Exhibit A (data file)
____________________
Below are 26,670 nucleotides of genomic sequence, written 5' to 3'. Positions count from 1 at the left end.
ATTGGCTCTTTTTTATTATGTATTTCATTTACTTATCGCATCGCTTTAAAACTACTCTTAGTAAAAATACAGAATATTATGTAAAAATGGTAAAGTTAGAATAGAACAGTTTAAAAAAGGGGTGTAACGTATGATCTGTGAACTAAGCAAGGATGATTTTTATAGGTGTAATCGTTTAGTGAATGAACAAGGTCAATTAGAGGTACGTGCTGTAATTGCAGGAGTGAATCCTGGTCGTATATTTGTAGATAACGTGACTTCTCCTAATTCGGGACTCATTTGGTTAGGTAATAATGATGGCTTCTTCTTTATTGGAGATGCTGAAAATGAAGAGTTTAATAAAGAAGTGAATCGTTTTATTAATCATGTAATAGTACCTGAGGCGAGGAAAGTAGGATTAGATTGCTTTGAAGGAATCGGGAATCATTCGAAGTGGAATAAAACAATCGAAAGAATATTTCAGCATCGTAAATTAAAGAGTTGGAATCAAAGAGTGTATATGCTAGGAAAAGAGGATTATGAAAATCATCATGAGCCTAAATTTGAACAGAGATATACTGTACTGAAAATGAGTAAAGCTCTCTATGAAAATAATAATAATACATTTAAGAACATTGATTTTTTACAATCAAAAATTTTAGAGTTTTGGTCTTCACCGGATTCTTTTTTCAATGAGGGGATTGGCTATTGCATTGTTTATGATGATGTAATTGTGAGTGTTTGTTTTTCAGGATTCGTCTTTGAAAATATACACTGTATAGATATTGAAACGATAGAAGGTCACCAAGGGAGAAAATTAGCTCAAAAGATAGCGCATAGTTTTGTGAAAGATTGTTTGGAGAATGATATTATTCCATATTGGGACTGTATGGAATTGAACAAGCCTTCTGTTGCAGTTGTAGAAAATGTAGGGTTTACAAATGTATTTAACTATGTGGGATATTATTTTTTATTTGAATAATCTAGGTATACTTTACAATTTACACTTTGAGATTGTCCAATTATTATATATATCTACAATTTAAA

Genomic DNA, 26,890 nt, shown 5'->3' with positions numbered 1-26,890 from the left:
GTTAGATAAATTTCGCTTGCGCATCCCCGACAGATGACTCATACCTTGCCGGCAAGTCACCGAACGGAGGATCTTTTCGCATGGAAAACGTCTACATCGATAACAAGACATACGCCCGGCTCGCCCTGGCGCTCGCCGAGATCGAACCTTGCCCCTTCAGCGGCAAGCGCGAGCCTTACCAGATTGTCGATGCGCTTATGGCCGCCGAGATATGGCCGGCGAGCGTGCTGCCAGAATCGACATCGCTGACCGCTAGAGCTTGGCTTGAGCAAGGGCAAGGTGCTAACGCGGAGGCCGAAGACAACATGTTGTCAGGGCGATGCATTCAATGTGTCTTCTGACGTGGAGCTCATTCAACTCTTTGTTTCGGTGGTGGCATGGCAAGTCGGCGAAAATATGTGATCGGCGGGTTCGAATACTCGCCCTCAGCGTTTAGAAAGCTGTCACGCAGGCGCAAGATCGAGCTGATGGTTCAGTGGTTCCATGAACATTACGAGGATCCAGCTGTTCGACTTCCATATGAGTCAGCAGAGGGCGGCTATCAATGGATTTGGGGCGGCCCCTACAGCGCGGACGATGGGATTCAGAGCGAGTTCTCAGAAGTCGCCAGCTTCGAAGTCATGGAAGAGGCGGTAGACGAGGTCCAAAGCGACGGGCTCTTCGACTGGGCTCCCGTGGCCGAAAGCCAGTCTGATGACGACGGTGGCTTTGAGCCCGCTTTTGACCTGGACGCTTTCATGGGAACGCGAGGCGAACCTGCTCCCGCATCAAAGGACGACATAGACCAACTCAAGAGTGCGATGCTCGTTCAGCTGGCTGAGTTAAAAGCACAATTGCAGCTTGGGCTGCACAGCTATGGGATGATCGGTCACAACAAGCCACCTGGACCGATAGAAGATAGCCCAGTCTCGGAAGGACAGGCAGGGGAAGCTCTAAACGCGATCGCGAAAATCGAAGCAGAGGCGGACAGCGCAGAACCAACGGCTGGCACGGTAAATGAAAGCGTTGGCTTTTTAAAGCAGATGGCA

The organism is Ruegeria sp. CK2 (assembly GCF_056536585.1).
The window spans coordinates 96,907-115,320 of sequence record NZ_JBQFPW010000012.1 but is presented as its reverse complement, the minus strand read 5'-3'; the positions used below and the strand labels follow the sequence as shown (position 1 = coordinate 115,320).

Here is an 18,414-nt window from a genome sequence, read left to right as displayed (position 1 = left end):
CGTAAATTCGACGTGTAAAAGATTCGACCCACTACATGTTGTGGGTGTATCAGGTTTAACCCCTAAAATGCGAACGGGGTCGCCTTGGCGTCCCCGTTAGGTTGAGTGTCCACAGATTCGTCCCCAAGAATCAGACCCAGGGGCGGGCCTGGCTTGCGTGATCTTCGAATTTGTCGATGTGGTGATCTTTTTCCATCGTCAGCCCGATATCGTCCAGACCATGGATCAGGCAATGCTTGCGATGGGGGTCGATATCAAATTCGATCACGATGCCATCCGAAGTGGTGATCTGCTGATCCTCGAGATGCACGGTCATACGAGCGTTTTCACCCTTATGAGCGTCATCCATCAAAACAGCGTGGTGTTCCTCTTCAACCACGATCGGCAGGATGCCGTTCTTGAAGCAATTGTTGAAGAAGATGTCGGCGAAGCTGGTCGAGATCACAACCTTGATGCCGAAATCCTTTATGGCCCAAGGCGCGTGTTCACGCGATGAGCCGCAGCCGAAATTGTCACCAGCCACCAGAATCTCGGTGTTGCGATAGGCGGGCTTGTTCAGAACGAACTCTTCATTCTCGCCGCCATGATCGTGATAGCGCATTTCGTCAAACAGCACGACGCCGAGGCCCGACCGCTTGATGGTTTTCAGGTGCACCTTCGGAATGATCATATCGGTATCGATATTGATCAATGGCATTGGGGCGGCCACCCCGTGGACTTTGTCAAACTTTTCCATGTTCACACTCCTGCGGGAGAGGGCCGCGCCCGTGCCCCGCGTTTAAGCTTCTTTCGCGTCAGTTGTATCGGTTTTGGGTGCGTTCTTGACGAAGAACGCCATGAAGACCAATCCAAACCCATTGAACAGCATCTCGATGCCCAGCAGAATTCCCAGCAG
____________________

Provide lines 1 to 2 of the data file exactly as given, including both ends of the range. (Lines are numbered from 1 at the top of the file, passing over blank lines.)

Below are 26,670 nucleotides of genomic sequence, written 5' to 3'. Positions count from 1 at the left end.
ATTGGCTCTTTTTTATTATGTATTTCATTTACTTATCGCATCGCTTTAAAACTACTCTTAGTAAAAATACAGAATATTATGTAAAAATGGTAAAGTTAGAATAGAACAGTTTAAAAAAGGGGTGTAACGTATGATCTGTGAACTAAGCAAGGATGATTTTTATAGGTGTAATCGTTTAGTGAATGAACAAGGTCAATTAGAGGTACGTGCTGTAATTGCAGGAGTGAATCCTGGTCGTATATTTGTAGATAACGTGACTTCTCCTAATTCGGGACTCATTTGGTTAGGTAATAATGATGGCTTCTTCTTTATTGGAGATGCTGAAAATGAAGAGTTTAATAAAGAAGTGAATCGTTTTATTAATCATGTAATAGTACCTGAGGCGAGGAAAGTAGGATTAGATTGCTTTGAAGGAATCGGGAATCATTCGAAGTGGAATAAAACAATCGAAAGAATATTTCAGCATCGTAAATTAAAGAGTTGGAATCAAAGAGTGTATATGCTAGGAAAAGAGGATTATGAAAATCATCATGAGCCTAAATTTGAACAGAGATATACTGTACTGAAAATGAGTAAAGCTCTCTATGAAAATAATAATAATACATTTAAGAACATTGATTTTTTACAATCAAAAATTTTAGAGTTTTGGTCTTCACCGGATTCTTTTTTCAATGAGGGGATTGGCTATTGCATTGTTTATGATGATGTAATTGTGAGTGTTTGTTTTTCAGGATTCGTCTTTGAAAATATACACTGTATAGATATTGAAACGATAGAAGGTCACCAAGGGAGAAAATTAGCTCAAAAGATAGCGCATAGTTTTGTGAAAGATTGTTTGGAGAATGATATTATTCCATATTGGGACTGTATGGAATTGAACAAGCCTTCTGTTGCAGTTGTAGAAAATGTAGGGTTTACAAATGTATTTAACTATGTGGGATATTATTTTTTATTTGAATAATCTAGGTATACTTTACAATTTACACTTTGAGATTGTCCAATTATTATATATATCTACAATTTAAA